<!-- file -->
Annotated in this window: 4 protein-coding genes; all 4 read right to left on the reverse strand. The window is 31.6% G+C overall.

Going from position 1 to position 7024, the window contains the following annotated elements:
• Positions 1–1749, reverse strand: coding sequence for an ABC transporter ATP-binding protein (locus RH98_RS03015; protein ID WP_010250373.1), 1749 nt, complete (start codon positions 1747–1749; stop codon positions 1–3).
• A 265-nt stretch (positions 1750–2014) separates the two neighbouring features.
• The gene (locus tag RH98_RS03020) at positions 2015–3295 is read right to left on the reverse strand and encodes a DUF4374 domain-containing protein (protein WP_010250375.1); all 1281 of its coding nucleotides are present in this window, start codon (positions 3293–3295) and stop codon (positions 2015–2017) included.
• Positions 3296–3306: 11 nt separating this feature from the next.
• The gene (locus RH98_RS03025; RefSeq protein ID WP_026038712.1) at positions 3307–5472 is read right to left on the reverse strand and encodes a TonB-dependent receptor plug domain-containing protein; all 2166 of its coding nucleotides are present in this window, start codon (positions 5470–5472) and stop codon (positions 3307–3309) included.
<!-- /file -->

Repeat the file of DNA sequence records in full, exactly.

Annotated in this window: 4 protein-coding genes; all 4 read right to left on the reverse strand. The window is 31.6% G+C overall.

Going from position 1 to position 7024, the window contains the following annotated elements:
• Positions 1–1749, reverse strand: coding sequence for an ABC transporter ATP-binding protein (locus RH98_RS03015; protein ID WP_010250373.1), 1749 nt, complete (start codon positions 1747–1749; stop codon positions 1–3).
• A 265-nt stretch (positions 1750–2014) separates the two neighbouring features.
• The gene (locus tag RH98_RS03020) at positions 2015–3295 is read right to left on the reverse strand and encodes a DUF4374 domain-containing protein (protein WP_010250375.1); all 1281 of its coding nucleotides are present in this window, start codon (positions 3293–3295) and stop codon (positions 2015–2017) included.
• Positions 3296–3306: 11 nt separating this feature from the next.
• The gene (locus RH98_RS03025; RefSeq protein ID WP_026038712.1) at positions 3307–5472 is read right to left on the reverse strand and encodes a TonB-dependent receptor plug domain-containing protein; all 2166 of its coding nucleotides are present in this window, start codon (positions 5470–5472) and stop codon (positions 3307–3309) included.